Tougher Penalties for Tow Operators

Tougher Penalties for Tow Operators

As the Department of Consumer Affairs prepares for a hearing on the removal of a Maspeth towing company from the city’s accident response program, Mayor Michael Bloomberg signed a City Council bill that will increase penalties for operators that violate towing laws. The bill was one of seven signed by Bloomberg on Monday.

Introduced by Councilwoman Diana Reyna (D-Bushwick), the towing bill will increase penalties for tow truck drivers that price gouge, refuse service or improperly store vehicles. The bill will also raise towing fees—increasing pay for those drivers that do perform a valuable service.

“Because tow operators haven’t received a rate increase in nearly a decade, this bill helps them make a decent living,” Bloomberg said. “But the bill also puts into place important consumer protections, ensuring that motorists who need towing are treated fairly and that the bad actors—those tow operators who fare gouge, refuse service, or don’t accept credit cards, to name a few—are properly penalized, and in some cases, taken off the road.”

On November 8th, the rates for towing, will increase to $125 plus storage fees in most cases.  Penalties for tow operators, now between $250 and $2,000, will increase to between $500 and $3,000. The bill also mandates license suspension and revocation for repeated violators.

Bloomberg also approved rate increases impacting the Taxi and Limousine Commission, the Department of Buildings (DOB) and the Board of Standards and Appeals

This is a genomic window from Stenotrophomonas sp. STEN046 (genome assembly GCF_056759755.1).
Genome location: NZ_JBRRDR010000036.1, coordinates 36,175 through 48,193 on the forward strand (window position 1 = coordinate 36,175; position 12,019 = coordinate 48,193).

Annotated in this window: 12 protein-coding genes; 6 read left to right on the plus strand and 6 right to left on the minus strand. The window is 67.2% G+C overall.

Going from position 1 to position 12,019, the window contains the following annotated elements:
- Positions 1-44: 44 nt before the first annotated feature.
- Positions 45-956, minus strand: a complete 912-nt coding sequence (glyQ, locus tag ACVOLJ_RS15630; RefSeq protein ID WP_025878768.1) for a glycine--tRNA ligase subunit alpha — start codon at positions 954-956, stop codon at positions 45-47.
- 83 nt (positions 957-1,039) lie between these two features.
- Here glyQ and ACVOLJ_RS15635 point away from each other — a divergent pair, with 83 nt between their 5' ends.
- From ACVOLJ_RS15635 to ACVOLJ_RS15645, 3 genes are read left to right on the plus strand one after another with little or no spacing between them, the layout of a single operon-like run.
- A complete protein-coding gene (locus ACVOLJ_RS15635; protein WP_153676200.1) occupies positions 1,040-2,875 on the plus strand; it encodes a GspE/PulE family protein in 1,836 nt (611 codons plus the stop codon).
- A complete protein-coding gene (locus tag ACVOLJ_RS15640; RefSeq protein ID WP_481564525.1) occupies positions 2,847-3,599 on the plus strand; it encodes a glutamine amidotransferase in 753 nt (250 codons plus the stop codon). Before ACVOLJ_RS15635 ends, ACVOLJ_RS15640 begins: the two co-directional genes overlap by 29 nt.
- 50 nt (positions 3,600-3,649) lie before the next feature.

The fees for licenses and inspections of yellow taxis and for-hire vehicles will increase from $60 to $84, the minimum Buildings Department application filing fee will now range from $130 to $280, and fees for Board of Standards and Appeals applications will increase anywhere from 25 to 100 percent.

Another two bills will require the Department of Education to post data regarding student discharges, transfers and school closures.

“Armed with the information contained in these reports, the Department, the Council, and parents will have the information they need to work together to ensure the best outcomes for students who leave a school or whose school closes before they graduate,” Bloomberg said.

On a lighter note, Bloomberg approved the renaming of 56 streets and thoroughfares throughout the city, 15 of which were in Queens.

The new streets include Dominick Berardi Way at 149th Street and 32nd Avenue in Murray Hill, named for a victim of the 9/11 attacks, and Geraldine Ferraro Way at Ascan Avenue at Austin Street in Kew Gardens, named after the iconic former New York politician.

by David J. Harvey

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